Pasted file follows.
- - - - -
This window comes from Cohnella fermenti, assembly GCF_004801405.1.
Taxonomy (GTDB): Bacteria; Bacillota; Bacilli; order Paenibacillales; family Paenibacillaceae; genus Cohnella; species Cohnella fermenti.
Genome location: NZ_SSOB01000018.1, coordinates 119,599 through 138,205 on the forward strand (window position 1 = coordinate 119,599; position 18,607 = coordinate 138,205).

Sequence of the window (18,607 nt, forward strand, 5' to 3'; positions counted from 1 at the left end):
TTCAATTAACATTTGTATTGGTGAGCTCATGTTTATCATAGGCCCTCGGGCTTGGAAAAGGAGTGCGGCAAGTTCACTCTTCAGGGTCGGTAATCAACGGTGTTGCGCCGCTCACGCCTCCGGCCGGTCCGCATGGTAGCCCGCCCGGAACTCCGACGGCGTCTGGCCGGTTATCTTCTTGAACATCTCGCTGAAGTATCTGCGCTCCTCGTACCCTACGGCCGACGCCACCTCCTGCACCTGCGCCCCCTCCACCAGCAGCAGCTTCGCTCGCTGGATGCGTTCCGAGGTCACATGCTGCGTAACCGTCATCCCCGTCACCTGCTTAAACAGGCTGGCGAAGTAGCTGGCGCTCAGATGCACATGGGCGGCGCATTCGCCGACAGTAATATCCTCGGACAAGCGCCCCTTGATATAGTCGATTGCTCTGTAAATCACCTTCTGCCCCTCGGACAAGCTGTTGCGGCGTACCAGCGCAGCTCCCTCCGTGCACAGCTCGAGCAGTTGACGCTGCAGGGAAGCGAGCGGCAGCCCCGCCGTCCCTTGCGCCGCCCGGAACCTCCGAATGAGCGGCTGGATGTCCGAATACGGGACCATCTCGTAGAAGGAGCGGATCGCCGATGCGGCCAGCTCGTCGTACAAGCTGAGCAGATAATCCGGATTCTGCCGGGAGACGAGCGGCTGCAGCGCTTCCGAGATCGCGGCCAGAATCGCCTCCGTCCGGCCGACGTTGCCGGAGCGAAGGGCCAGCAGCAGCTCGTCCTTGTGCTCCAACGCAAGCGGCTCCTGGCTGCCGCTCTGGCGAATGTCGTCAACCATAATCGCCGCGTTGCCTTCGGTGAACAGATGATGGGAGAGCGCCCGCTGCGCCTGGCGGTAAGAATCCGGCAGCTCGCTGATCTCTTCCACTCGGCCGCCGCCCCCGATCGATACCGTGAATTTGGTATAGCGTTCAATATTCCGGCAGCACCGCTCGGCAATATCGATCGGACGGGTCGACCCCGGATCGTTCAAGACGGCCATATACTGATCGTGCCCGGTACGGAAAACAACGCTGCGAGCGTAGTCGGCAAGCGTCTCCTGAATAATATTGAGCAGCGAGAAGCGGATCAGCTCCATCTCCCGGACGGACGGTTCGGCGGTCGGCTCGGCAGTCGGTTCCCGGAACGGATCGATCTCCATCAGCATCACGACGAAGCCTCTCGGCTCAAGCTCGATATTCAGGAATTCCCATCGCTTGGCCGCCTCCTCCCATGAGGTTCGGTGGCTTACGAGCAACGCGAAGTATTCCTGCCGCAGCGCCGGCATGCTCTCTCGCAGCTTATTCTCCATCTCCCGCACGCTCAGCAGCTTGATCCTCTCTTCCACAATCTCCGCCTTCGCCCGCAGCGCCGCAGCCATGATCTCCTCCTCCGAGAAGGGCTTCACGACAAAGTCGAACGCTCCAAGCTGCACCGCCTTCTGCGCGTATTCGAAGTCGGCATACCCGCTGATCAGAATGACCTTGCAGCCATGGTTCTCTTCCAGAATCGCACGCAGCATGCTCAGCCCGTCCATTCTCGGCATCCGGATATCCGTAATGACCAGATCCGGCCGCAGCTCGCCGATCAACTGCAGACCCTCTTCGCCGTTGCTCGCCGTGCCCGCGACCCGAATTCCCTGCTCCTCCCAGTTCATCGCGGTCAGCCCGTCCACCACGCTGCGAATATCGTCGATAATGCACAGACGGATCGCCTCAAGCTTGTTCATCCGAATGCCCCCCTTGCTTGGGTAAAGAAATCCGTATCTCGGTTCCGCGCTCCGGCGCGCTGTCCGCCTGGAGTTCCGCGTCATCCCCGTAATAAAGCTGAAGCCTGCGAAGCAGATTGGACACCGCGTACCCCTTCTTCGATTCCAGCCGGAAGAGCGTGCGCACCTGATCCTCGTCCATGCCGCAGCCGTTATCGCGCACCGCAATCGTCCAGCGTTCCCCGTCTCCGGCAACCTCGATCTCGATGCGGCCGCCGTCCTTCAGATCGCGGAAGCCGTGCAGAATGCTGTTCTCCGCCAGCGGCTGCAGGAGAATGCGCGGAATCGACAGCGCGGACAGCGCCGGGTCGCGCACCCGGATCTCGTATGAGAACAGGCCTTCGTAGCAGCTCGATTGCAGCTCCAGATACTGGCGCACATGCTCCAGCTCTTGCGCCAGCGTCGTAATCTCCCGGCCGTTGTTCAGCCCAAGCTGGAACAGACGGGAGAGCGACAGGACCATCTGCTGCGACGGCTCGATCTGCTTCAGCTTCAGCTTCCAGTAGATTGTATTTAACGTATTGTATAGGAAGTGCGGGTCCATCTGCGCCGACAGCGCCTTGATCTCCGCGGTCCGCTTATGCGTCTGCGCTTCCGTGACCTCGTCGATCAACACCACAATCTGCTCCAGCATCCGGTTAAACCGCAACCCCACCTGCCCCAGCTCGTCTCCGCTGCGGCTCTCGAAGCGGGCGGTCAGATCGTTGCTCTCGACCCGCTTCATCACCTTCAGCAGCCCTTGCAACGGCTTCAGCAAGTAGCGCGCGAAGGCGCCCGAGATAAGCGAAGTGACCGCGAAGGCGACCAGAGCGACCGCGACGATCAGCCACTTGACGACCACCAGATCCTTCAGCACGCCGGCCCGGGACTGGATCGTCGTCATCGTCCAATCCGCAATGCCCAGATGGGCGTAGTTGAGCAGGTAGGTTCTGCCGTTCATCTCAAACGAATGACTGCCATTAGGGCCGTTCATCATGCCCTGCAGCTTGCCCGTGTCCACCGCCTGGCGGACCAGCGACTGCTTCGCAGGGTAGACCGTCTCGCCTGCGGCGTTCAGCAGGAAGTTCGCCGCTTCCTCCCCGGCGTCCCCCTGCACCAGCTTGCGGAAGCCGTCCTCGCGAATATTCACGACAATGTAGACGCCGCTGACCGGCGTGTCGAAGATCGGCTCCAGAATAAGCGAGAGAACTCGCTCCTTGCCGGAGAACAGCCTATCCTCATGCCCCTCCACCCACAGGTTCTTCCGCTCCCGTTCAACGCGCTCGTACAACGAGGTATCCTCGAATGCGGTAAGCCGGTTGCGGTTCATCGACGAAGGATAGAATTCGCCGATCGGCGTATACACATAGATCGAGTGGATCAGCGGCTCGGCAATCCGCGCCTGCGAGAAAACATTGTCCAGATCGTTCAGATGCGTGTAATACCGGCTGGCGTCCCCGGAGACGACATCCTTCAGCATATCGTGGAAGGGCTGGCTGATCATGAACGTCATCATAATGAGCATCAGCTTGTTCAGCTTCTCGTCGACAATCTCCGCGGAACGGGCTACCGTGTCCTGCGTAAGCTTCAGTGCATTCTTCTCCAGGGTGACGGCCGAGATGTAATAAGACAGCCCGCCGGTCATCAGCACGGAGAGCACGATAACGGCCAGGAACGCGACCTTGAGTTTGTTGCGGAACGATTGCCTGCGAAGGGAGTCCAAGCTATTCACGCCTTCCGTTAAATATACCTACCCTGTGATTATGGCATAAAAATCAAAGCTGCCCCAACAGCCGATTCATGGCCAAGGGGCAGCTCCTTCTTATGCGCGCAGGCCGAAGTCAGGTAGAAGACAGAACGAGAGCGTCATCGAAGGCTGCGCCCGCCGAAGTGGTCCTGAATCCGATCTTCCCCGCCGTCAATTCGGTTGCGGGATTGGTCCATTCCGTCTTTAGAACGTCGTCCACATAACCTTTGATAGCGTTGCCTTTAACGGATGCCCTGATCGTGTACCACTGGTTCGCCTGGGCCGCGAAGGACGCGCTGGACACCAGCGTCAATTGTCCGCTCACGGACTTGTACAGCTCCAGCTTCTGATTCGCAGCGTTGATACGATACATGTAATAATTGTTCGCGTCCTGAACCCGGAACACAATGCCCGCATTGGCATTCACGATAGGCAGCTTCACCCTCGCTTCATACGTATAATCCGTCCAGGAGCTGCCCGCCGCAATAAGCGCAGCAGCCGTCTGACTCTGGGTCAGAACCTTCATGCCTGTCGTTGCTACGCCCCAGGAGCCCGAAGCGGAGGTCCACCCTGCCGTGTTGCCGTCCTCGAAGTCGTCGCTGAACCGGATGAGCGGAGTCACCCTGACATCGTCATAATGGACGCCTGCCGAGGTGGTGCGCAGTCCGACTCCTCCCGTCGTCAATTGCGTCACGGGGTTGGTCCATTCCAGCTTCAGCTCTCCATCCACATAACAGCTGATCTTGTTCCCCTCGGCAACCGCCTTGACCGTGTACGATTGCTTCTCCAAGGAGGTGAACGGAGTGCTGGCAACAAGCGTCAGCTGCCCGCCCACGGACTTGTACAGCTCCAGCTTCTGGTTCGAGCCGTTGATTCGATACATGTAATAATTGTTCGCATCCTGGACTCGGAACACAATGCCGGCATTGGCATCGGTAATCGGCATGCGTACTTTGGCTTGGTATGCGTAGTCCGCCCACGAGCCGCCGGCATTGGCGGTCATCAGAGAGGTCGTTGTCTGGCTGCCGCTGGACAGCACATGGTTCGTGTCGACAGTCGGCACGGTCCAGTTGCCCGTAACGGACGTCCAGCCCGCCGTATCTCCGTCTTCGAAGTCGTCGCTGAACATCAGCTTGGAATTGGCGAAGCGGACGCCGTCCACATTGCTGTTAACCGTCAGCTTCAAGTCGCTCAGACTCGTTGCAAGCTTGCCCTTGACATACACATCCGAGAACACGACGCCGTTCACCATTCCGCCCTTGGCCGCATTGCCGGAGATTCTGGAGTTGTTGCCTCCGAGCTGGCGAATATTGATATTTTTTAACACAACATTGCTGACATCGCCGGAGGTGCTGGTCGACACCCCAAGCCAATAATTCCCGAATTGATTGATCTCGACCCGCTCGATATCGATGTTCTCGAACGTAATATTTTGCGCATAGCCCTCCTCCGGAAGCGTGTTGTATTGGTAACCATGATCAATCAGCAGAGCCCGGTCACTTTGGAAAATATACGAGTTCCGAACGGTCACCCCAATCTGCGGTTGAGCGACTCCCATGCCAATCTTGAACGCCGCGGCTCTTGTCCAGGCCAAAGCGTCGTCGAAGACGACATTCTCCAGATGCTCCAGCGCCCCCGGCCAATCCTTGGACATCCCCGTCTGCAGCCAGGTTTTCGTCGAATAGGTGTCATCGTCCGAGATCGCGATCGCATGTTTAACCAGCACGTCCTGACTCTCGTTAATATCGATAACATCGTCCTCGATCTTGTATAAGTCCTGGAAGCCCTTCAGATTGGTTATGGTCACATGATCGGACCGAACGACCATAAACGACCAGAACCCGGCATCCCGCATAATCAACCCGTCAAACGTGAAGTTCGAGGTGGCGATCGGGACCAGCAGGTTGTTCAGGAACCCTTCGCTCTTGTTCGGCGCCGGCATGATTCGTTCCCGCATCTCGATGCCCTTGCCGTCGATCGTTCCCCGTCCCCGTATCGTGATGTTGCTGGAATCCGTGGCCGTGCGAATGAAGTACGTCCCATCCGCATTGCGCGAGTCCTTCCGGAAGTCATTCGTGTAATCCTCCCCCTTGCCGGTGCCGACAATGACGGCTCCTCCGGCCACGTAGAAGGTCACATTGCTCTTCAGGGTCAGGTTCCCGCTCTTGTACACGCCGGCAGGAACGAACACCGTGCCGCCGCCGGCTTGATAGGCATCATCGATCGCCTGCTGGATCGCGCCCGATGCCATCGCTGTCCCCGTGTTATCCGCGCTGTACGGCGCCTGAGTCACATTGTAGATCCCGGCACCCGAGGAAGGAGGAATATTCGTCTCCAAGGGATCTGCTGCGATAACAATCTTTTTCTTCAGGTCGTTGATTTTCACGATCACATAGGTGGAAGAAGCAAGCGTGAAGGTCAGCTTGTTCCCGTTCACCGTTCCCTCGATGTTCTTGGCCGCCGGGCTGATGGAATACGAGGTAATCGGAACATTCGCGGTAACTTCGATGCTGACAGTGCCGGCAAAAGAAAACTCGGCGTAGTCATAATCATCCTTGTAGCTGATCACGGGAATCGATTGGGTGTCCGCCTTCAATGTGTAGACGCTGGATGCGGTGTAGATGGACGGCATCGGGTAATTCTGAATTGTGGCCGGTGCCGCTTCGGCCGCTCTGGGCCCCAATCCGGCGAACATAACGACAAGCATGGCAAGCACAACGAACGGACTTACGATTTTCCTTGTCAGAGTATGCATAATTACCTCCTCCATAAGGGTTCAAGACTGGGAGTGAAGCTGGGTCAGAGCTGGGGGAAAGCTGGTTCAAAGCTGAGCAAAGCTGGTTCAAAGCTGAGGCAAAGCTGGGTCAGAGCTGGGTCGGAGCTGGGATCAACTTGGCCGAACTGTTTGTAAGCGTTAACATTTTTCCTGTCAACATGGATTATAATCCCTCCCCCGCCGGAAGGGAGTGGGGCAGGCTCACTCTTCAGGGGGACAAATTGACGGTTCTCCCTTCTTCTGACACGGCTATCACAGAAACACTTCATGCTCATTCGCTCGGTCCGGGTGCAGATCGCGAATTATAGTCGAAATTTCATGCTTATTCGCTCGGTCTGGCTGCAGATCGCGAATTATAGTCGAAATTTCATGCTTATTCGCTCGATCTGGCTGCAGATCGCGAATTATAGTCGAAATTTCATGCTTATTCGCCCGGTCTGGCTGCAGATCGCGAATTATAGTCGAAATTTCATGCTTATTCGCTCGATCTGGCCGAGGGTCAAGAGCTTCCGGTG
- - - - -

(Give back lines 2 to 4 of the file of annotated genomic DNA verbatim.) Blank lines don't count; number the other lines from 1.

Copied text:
Taxonomy (GTDB): Bacteria; Bacillota; Bacilli; order Paenibacillales; family Paenibacillaceae; genus Cohnella; species Cohnella fermenti.
Genome location: NZ_SSOB01000018.1, coordinates 119,599 through 138,205 on the forward strand (window position 1 = coordinate 119,599; position 18,607 = coordinate 138,205).

Sequence of the window (18,607 nt, forward strand, 5' to 3'; positions counted from 1 at the left end):